In response to the current global COVID-19 pandemic and the associated crash in the price of oil, the African Energy Chamber (AEC) and the IAGC have proposed a number of mitigating measures on behalf of the oil and gas industry. These measures are intended to mitigate the expected loss of jobs and abandonment of erstwhile viable projects in the African oil and gas sector in the face of a global recession.
Whilst African oil producers might not be able to change the current market and global health dynamics individually, they have the ability as regulators to positively influence the business environment in their respective countries with common sense policies. It is this ability to mitigate the negative effects of the global crisis, that the AEC and the IAGC are calling on governments to put to use.
The AEC and the IAGC are calling on African governments to take swift action to ensure stability in the African oil and gas industry, especially in the geophysical & exploration (G&E) sub sector, in order to maintain a pipeline of projects that will maintain or even increase output levels. Ultimately, African countries continue to depend on revenue generated from the sector, jobs created by the sector for, affordable energy from the sector and the ability to generate one’s own energy needs.
These demands are in-line with the recently released Common-sense Energy Agenda for Africa released by the AEC and available on www.EnergyChamber.org.
Such key demands and measures notably include waiving taxes on service companies for six months; waiving withholding taxes, especially for not resident companies, for six months; urging banks to provide no interest loans and loan guarantees for local service companies with ongoing projects with IOCs; granting extensions on all exploration projects for 24 months; extending the non-exclusive geophysical data confidentiality periods to a minimum of 15 years where such is not already in place; waiving part of the work project commitments for exploration companies; setting up and implement government and private sector discussions on revising some of the fiscal terms in the PSC that make it difficult for explorers to meet commitments in today’s market environment and aid capital fundraising; cutting in half (50%) fees due to the state like training funds, surface rental, social projects etc.; bring champions of the industry by encouraging various farm-in and farm-out discussions on current licenses; ensuring state backing on midstream projects so FID’s are not cancelled; making diversification of the economy a priority; looking at local content measures that are not working and try to encourage or implement a more regional African content approach; and considering cutting departmental spending and reduction of unnecessary travel expenditure.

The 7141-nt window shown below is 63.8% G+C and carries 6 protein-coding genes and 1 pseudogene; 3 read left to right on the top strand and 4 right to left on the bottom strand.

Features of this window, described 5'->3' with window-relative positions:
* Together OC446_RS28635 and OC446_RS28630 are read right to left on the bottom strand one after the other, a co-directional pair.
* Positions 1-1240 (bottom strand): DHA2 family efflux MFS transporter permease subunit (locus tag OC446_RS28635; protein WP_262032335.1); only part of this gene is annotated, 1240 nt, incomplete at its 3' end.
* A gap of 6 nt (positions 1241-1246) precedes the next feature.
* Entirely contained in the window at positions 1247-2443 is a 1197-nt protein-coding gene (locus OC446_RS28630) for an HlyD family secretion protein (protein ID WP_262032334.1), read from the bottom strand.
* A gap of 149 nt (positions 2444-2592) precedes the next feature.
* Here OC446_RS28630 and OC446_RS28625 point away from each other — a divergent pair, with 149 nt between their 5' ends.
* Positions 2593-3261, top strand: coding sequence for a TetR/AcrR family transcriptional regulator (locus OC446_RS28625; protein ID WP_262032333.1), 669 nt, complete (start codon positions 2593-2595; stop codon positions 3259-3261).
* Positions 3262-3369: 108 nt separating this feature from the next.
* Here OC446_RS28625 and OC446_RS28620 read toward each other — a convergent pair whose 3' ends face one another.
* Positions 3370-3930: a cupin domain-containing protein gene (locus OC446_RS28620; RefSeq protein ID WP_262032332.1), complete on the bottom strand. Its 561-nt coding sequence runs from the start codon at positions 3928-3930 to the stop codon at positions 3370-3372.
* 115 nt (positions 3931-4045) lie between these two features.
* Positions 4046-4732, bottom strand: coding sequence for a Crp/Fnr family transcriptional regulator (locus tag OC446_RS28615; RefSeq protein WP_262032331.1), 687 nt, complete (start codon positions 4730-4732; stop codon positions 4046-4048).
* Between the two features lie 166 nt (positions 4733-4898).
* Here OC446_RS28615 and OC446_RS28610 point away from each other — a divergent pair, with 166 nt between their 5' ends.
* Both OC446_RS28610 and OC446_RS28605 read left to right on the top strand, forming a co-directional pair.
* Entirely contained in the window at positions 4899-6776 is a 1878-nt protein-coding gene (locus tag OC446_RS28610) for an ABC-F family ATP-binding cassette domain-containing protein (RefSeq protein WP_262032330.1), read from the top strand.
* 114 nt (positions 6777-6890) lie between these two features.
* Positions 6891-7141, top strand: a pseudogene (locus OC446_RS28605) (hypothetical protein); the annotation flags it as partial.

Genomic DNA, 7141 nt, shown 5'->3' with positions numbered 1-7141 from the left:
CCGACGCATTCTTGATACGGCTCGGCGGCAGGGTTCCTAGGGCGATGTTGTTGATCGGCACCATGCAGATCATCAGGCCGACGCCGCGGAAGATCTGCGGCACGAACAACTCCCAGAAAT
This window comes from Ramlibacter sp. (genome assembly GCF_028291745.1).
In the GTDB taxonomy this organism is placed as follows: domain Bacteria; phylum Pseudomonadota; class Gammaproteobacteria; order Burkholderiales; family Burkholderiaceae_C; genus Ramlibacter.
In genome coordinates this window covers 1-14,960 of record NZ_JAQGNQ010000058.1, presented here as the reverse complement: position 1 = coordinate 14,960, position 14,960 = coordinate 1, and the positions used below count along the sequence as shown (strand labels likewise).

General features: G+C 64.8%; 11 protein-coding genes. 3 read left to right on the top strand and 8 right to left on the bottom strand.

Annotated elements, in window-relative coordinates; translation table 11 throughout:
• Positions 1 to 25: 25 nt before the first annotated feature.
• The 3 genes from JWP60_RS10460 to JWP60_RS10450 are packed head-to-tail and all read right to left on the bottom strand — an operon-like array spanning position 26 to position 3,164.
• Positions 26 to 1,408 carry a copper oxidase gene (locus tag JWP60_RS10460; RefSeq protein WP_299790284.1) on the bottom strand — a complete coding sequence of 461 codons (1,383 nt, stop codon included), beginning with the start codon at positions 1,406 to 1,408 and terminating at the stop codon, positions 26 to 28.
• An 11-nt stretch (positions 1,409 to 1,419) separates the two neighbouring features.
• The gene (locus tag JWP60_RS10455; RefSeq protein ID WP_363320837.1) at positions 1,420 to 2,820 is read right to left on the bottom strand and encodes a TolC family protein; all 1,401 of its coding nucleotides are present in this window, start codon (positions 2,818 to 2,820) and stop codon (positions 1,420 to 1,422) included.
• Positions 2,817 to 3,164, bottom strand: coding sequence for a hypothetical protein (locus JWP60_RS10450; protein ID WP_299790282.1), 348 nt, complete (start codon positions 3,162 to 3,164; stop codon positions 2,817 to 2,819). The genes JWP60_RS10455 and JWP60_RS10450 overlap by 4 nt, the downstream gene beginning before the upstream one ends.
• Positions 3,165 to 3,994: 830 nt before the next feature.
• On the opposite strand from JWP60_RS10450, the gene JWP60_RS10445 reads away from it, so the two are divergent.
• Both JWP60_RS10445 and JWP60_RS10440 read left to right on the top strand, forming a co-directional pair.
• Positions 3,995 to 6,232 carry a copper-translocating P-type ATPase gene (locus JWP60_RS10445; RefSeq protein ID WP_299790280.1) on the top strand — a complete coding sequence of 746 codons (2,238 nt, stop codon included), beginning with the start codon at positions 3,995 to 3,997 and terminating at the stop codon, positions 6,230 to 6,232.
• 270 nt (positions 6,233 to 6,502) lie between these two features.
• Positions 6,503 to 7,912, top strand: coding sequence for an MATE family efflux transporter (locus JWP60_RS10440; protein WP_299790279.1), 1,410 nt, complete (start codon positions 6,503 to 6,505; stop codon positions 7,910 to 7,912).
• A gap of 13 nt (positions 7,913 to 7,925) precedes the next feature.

“As the voice of the African Energy industry and it is at the core of our mandate to fight for the comeback of the African Energy industry post Covid 19 and the price war, by making practical proposals on how to navigate the current crisis. We are bullish by the response so far from many African oil producers that include adopting some of our proposals above. However, we call for everyone to continue doing more. Our American friends from the IAGC have been a strong and steadfast ally in helping us make a case for Africa and its energy sector” said NJ Ayuk, Executive Chairman of the African Energy Chamber.
On her part, Ms. Nikki Martin, President of the IAGC highlighted the importance of the geophysical and exploration (G&E) industries in maintaining a stable energy industry. “National Authorities should be working to maintain expected timelines for licensing rounds, including all review periods and award announcements which contribute to business certainty and a stable pipeline for future oil production. Energy security for the continent will only be ensured with continued exploration,” she said. “The G&E industry provides the key to unlocking energy resources that will allow for rebuilding economies when the COVID-19 virus has run its course, however, in order to rebuild, there must be a viable energy industry when that time comes.”
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